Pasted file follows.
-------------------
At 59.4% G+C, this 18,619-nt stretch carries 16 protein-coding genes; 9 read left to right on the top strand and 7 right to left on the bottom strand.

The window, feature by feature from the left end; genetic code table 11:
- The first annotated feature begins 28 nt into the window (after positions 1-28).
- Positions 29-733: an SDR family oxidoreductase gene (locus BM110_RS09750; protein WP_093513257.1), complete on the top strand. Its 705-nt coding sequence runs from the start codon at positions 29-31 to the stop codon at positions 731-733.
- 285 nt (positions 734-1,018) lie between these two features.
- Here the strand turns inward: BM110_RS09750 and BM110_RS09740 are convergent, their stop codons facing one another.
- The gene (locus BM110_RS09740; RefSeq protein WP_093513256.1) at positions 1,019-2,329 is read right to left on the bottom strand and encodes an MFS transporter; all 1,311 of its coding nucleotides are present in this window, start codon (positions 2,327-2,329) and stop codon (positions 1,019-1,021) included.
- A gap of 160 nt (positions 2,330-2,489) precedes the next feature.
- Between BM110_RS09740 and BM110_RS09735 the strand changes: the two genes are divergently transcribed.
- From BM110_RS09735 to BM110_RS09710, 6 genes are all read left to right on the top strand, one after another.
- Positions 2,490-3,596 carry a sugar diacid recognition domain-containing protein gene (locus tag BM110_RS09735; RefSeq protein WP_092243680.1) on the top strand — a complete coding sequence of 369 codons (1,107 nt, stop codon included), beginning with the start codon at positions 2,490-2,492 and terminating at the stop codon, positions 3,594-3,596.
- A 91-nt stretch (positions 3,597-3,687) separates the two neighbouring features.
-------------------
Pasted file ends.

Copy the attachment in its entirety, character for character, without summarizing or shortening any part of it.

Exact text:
At 59.4% G+C, this 18,619-nt stretch carries 16 protein-coding genes; 9 read left to right on the top strand and 7 right to left on the bottom strand.

The window, feature by feature from the left end; genetic code table 11:
- The first annotated feature begins 28 nt into the window (after positions 1-28).
- Positions 29-733: an SDR family oxidoreductase gene (locus BM110_RS09750; protein WP_093513257.1), complete on the top strand. Its 705-nt coding sequence runs from the start codon at positions 29-31 to the stop codon at positions 731-733.
- 285 nt (positions 734-1,018) lie between these two features.
- Here the strand turns inward: BM110_RS09750 and BM110_RS09740 are convergent, their stop codons facing one another.
- The gene (locus BM110_RS09740; RefSeq protein WP_093513256.1) at positions 1,019-2,329 is read right to left on the bottom strand and encodes an MFS transporter; all 1,311 of its coding nucleotides are present in this window, start codon (positions 2,327-2,329) and stop codon (positions 1,019-1,021) included.
- A gap of 160 nt (positions 2,330-2,489) precedes the next feature.
- Between BM110_RS09740 and BM110_RS09735 the strand changes: the two genes are divergently transcribed.
- From BM110_RS09735 to BM110_RS09710, 6 genes are all read left to right on the top strand, one after another.
- Positions 2,490-3,596 carry a sugar diacid recognition domain-containing protein gene (locus tag BM110_RS09735; RefSeq protein WP_092243680.1) on the top strand — a complete coding sequence of 369 codons (1,107 nt, stop codon included), beginning with the start codon at positions 2,490-2,492 and terminating at the stop codon, positions 3,594-3,596.
- A 91-nt stretch (positions 3,597-3,687) separates the two neighbouring features.